Until 1995, all Australian gentians were considered to be included under Gentianella diemensis. They have now been transferred to the genus Chionogentias which has 40-50 species in Australasia and sub-Antarctic Islands and probably about the same number in the Andes. 14 species occur in Australia.
To the average observer, the differences between the species are subtle. They are all small, herbaceous plants having a rosette of oval to lance-shaped leaves and large, white or cream flowers occur on stems from the centre of the foliage. The flowers are 5-petalled with thin blue or purple lines on the inside of the petals. Flowering occurs in late summer and autumn. Plants from alpine areas may be larger-flowered and more heavily pigmented than those occurring at lower altitudes.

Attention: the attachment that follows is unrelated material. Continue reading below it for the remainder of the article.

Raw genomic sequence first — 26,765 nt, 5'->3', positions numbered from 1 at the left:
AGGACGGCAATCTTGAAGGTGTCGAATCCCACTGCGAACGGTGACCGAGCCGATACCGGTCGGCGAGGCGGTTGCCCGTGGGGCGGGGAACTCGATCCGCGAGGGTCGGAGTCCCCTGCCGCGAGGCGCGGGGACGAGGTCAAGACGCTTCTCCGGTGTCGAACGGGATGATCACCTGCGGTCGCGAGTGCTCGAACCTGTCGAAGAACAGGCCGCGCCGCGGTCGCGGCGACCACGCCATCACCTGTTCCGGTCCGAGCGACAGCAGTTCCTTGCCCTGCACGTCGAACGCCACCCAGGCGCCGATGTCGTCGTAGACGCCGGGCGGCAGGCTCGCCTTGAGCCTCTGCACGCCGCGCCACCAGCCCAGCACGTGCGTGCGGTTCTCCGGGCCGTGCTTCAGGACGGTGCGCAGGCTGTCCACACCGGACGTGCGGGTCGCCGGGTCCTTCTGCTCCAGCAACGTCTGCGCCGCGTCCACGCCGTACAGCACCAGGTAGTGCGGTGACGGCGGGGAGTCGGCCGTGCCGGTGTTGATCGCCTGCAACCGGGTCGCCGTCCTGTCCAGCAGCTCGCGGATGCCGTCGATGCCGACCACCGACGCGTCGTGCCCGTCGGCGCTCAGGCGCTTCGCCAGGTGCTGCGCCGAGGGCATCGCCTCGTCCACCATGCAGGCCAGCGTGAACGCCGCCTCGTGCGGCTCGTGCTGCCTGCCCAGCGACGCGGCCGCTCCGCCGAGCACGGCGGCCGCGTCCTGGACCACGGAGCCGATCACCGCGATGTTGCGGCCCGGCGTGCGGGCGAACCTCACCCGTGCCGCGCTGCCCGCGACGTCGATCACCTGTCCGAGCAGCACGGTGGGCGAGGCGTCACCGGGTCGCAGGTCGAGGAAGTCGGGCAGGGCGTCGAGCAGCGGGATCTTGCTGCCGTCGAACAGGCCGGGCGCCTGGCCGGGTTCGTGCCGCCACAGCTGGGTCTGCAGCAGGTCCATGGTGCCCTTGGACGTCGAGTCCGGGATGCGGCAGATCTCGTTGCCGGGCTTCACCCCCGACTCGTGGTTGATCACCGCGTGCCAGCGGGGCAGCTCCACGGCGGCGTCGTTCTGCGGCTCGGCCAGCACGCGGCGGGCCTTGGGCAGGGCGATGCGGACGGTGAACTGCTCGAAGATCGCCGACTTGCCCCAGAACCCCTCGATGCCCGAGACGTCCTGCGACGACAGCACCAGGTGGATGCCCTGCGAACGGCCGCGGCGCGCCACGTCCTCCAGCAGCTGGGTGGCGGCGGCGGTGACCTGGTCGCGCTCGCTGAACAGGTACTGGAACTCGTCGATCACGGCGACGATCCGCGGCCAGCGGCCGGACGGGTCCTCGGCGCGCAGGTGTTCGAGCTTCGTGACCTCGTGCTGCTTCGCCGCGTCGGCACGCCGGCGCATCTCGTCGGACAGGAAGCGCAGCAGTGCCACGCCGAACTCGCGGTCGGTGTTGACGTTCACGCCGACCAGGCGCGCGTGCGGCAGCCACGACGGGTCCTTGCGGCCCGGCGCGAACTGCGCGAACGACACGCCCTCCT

Chionogentias species are not often seen in cultivation and have been generally found to be difficult to maintain. They would make an excellent subjects for growing in containers and would probably be best suited to cool climates in well drained, moist soils having a high fraction of organic matter.
Propagation can be carried out from seed but this is not easily obtained. The seed requires stratification (storage under cold conditions; eg a refrigerator) for a period prior to sowing. The optimum length of cold storage is uncertain.
Photo: Harry Loots